Creative Responsibility and the American Artist

Courtesy of @audubon_ on Instagram

Courtesy of @audubon_ on Instagram

    The marriage of art and social activism is nothing new. History proves the creative expression of the mistreated, underrepresented and oppressed peoples have been major factors to fighting social injustices and inhumane acts. But in this most recent year, without going too far, the American artist has lived through a plethora of social injustices globally and nationally and most notoriously with the unjustified murders of young black men and women. A creative responsibility has arisen from these instances, where the light has shone on these creatives to marry their art and these pressing issues.

    In an early TEDtalk with Iain Thomas, author of 2009’s #1 bestseller book I Wrote This For You, he describes the power of art over a person’s imagination and how it can provide a positive change in people. Thomas explains the art of expression is meant to inspire the imagination to apply the expression to self. It is only in that instance that art becomes a tool where positive change can occur in the person and their environment. He explains complete with examples how the human mind reacts positively to “art” with open interpretation, because it is only then that we apply what we see in this art to ourselves. Through art, music, photography, poetry- many independent artists have taken the responsibility of being a voice and engaging in social movements this year. Most recently a shift has been noted of the artist embracing their viewpoints without the fear of being labelled politically incorrect. Truth be told, what is politically correct anymore? A call to action has been made and many creatives are hitting the mark.

Take for instance, Washington Height’s rapper Audubon.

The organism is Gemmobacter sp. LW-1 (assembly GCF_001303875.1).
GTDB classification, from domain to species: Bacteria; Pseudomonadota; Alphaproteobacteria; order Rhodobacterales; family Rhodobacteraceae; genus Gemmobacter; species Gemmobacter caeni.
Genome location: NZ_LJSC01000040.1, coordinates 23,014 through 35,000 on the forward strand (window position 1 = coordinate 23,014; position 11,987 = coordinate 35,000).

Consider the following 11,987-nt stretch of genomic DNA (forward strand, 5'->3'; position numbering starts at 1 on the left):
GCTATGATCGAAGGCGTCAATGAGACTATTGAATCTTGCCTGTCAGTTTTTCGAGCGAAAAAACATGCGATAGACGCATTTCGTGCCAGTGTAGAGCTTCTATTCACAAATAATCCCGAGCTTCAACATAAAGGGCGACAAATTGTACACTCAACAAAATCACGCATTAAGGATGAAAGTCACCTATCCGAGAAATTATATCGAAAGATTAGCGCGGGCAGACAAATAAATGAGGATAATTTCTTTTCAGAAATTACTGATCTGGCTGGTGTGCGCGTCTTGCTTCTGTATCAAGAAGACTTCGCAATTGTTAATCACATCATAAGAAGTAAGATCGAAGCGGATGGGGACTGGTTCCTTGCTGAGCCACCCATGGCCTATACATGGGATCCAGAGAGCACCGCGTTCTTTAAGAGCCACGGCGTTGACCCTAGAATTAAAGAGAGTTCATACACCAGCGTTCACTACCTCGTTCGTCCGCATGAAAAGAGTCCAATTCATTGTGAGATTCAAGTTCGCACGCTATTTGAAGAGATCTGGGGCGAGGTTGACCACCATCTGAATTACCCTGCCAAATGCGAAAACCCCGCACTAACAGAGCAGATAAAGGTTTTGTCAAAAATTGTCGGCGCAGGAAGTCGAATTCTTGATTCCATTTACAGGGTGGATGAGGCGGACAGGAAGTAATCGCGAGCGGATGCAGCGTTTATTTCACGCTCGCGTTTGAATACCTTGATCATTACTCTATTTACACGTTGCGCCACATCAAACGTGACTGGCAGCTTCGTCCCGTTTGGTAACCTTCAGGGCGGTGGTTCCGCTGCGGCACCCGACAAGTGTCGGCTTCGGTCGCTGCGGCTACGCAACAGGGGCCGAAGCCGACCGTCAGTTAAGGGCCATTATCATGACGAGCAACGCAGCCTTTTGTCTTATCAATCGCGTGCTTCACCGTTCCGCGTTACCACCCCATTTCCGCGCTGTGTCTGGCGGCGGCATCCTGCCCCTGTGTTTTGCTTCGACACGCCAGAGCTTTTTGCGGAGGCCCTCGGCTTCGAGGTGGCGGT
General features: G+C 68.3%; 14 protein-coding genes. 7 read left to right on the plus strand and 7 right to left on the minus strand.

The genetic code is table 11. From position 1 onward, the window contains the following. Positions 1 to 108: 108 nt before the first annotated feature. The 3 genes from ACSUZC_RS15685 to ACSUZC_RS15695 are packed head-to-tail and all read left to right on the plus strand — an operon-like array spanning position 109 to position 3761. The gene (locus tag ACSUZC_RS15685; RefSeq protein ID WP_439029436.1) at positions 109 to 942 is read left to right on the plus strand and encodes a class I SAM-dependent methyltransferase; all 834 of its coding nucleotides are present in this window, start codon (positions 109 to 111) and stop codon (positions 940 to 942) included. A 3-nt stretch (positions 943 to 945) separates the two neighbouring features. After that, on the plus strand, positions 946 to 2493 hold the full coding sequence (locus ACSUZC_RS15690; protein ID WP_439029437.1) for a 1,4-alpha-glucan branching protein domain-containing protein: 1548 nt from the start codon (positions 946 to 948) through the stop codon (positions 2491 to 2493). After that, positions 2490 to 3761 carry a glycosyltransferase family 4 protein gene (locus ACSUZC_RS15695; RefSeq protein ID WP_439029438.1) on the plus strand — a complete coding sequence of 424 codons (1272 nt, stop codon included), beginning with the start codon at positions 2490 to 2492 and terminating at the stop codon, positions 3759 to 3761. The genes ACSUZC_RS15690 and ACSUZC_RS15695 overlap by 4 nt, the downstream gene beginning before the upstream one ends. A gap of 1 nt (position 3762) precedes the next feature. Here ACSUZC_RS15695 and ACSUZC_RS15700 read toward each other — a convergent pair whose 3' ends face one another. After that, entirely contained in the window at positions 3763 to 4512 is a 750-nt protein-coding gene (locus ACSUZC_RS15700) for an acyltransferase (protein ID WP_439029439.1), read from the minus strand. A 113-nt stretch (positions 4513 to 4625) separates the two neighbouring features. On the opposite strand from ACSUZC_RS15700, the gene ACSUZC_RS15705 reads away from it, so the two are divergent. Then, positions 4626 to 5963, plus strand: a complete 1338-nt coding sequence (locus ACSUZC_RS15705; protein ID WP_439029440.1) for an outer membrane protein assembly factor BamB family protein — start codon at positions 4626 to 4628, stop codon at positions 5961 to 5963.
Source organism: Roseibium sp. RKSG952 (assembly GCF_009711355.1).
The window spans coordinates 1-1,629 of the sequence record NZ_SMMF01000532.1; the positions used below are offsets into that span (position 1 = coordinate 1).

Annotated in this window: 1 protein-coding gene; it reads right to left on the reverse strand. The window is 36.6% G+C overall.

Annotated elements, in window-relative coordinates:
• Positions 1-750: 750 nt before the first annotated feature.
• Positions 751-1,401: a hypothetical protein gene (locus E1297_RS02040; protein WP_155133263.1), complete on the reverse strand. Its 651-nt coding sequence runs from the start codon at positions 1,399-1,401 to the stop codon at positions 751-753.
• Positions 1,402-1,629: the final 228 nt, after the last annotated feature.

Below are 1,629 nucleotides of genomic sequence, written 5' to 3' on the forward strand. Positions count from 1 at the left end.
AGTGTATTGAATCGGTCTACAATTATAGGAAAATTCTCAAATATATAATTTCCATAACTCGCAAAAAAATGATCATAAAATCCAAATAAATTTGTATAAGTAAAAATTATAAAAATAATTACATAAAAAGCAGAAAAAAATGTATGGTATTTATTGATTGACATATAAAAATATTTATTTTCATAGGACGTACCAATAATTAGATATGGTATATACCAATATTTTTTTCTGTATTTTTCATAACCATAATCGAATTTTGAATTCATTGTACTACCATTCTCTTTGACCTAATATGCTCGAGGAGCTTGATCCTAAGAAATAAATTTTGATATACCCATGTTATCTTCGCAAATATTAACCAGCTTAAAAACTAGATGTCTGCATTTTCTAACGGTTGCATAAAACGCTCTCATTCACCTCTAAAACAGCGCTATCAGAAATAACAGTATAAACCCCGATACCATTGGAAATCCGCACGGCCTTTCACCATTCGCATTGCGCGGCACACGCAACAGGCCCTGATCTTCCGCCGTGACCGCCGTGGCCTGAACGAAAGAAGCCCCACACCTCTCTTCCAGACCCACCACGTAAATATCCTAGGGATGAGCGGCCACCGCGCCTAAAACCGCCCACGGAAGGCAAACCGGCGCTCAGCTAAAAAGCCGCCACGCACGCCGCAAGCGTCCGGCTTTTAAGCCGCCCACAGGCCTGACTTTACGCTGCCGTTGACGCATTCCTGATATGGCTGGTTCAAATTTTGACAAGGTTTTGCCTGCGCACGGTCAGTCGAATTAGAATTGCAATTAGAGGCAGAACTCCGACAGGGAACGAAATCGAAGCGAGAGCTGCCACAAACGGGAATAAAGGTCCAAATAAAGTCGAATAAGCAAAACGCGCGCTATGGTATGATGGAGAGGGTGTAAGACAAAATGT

“At the end of the day, if you feel the same way I do [about a social injustice], that’s on you to be a [proactive] change. I want to inspire that”, said the rapper who over the past summer released “Blacker the Berry Freestyle”- a freestyle track which expresses his frustration with the present racism in Dominican Republic against Haiti and its people. The track incites the listener to wake up; and Audubon calls the attention of his listeners by painting an exploited but familiar picture.

…The next time you hit the homeland and slide in “el campo” / with a van full of [females] while bumping Romeo Santos / stop by “el colmado” and question all of them … / they [the Haitians] helped us fight for independence and they fucking delivered, wake up

 

    In that very line Audubon delivers a truth that inspires the imagination to apply the expression to self. Many young Americans travel to D.R.’s rich beaches in hopes of fraternizing with its women and its lush landscape. He insists, well talk to Dominican Republic’s oppressed peoples! The Haitians, just like many of the oppressed people in the U.S. , helped gain independence from Europe! He uses his platform as an artist to make you feel empathy for the social injustice occurring on the island. Audubon is not alone in his call to action.  Pulitzer-Prize winner, Junot Diaz, most recently did the same when he publicly expressed his stance on the socio-political issue on Capitol Hill, while being stripped of a prestigious Dominican Award. With having much to lose, the author is using his influence to cause a positive change.

    It should be mentioned earlier this year, a curiously satisfying documentary was released on Netflix titled, What Happened Miss Simone?. In it, prolific documentary director Liz Garbus, compiled a rich visual in telling the bittersweet story of the one and only Nina Simone. Of course Nina Simone’s story is legendary enough, without Garbus having to depict it so. But what can strike the viewer as curious was the documentary highlighting Simone’s relentless contribution to the civil rights movement. Many can easily forget what a bona fide revolutionary looks like in this era of “Slacktivism”. But Nina was a true revolutionary. The director lets the unraveling occur throughout the film with Simone’s own words, alluring the air of an eerie prediction of the importance of having an artist use their platform to inspire positive change. The viewer can’t help but wonder how perfect this documentary is for the times we are living in now. What a time to be alive because a void that has developed is being filled with American artists owning up to their creative responsibility. Just like Kendrick Lamar did with, To Pimp a Butterfly and Nina Simone before him, whether for better or for worse, it’s proof of American artist's facilitating a social shift in America’s creative responsibility.